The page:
The masters and slaves in the GQ books do a lot of traveling by omnibus. The masters sit and the slaves stand in the aisle beside their seats. Historical omnibuses, whether horse-drawn or electric, would not have allowed for standing, or even aisles. Looking at pictures, there’s something of the clown car about them, absolutely crammed full of passengers.
The Fifth Avenue Coach Company tried electric omnibuses as early as 1898, and auditioned various motorized conveyances over the years, but used horse-drawn omnibuses until 1907, replacing the horses with 30-passenger “automobiles.”
The next pictures are closest to what I imagined, though with important differences.
I imagine the GQ omnibuses, whether horse-drawn or electric, as somewhat larger than these (which is perhaps unduly taxing on horses), with standing headroom and a side aisle wide enough for someone to pass a standing slave. They needed a redesign to accommodate slavery in the 20th century, just as the mansions were altered with slave rooms attached to every bedroom.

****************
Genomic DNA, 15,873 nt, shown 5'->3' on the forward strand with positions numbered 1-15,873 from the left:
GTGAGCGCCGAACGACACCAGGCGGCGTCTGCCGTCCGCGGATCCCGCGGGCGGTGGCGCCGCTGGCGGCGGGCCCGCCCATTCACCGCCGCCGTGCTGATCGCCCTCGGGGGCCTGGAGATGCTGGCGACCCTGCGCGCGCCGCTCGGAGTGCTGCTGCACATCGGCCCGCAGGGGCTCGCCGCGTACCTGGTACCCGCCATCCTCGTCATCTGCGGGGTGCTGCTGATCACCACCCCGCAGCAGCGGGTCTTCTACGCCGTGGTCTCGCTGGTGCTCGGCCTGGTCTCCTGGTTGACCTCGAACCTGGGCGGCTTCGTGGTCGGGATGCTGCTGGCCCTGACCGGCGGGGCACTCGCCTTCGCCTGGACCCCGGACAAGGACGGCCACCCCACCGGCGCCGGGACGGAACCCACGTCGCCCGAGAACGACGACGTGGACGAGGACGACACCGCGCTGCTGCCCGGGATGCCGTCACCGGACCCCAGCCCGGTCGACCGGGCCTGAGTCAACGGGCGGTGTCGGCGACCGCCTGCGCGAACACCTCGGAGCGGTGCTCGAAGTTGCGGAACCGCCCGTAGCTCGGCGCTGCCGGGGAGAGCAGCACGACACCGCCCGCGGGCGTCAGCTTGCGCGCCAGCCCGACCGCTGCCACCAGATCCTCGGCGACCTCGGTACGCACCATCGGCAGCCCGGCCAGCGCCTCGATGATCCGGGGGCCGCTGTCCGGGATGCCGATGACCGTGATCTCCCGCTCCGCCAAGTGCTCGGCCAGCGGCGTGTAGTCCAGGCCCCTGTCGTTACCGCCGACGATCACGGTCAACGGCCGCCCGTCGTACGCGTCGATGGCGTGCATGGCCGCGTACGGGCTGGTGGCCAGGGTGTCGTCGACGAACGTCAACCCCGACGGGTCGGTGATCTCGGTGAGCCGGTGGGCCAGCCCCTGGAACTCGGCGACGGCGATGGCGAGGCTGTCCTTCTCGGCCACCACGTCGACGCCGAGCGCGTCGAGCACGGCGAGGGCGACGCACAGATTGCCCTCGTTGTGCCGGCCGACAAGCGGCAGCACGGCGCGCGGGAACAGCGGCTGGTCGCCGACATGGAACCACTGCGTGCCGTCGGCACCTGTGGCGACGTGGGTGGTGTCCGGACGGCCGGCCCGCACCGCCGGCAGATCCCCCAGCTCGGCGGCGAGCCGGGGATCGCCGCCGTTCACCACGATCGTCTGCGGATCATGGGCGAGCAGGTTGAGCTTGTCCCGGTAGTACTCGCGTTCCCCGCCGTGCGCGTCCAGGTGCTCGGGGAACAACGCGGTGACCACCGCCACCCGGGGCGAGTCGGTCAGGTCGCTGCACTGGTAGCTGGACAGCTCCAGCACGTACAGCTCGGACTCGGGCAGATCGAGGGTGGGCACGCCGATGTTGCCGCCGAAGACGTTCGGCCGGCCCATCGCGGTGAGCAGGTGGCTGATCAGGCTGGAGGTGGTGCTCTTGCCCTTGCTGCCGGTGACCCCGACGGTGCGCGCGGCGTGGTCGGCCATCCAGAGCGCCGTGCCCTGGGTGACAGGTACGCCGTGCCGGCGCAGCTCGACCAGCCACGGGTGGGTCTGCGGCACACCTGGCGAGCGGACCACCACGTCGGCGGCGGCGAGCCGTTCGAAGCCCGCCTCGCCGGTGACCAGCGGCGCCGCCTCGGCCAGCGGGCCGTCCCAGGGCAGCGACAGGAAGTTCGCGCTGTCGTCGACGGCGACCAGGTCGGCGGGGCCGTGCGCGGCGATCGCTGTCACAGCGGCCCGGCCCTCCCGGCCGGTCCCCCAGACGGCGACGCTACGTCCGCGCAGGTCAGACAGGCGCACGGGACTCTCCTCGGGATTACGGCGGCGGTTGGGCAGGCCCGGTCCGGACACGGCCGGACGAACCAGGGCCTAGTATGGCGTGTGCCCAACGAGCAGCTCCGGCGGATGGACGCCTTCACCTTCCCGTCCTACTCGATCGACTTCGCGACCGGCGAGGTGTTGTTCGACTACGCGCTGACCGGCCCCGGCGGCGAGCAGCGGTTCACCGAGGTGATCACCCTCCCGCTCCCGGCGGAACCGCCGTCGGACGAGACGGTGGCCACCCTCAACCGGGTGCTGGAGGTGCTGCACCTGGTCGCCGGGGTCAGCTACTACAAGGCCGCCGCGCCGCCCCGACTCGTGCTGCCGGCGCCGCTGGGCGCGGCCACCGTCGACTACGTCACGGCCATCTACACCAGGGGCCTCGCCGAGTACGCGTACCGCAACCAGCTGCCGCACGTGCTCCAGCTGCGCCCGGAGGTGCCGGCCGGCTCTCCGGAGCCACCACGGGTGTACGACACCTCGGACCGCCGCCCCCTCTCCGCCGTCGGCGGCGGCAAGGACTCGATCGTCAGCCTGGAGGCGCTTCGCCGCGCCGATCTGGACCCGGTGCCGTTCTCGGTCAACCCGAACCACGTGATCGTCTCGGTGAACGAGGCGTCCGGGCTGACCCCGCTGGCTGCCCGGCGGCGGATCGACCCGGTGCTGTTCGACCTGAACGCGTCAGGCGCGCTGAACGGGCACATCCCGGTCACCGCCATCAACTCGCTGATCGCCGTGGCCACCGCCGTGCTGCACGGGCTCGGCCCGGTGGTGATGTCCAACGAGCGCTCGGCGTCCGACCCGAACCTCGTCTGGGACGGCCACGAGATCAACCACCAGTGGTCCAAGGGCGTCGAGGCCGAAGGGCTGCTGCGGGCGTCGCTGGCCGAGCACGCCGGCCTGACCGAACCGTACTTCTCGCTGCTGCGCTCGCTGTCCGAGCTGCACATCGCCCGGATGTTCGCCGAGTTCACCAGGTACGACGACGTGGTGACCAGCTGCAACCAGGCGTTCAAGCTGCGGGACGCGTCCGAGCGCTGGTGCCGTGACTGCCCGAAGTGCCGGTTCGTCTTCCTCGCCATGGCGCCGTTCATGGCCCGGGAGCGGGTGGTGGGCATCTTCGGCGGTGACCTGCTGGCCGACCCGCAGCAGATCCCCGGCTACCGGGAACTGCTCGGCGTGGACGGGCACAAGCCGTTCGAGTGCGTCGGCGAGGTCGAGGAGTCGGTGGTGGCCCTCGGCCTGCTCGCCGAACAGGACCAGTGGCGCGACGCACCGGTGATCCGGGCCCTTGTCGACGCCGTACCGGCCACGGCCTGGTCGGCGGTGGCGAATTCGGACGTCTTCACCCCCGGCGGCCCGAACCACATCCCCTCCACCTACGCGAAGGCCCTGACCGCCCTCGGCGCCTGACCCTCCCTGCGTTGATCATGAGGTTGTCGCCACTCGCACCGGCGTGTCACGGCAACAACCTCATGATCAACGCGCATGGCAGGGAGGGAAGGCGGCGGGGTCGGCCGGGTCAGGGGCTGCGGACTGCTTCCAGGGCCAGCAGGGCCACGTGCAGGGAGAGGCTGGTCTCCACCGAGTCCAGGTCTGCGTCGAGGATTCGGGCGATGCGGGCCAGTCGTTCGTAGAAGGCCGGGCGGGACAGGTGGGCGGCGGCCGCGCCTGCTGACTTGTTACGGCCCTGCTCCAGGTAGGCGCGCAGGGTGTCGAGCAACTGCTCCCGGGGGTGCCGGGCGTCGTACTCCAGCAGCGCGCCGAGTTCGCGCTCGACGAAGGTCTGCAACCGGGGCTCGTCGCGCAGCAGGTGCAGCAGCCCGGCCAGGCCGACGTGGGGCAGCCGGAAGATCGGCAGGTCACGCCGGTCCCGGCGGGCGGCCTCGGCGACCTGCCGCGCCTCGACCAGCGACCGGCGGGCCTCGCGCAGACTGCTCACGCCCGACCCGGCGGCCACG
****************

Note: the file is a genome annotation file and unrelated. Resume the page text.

Some of the omnibus passenger compartments don’t look tall enough to stand up in, though I can find no evidence that people were crouching down to board various conveyances; anyway, as you can see, people preferred to sit up top.
I left the upper deck seating out of the story because, honestly, I just felt like the young masters would behave badly up top, and the idea annoyed me. So I didn’t give it to them as an option :D
Omnibus is Latin for “for all.” Henry would not know this, of course.
Fifth Avenue is the only avenue that never had streetcar tracks. The rich people who lived along Fifth would not tolerate unsightly rails so they were never laid.
Something I’m very curious about is when and why did people stop riding horses as transportation in the city? By 1900, people definitely just rode recreationally in Central Park. This change happened long before 1900, to be sure, but I’m unable to find any substantive information, so if anyone knows anything, I’d be most eager to learn it.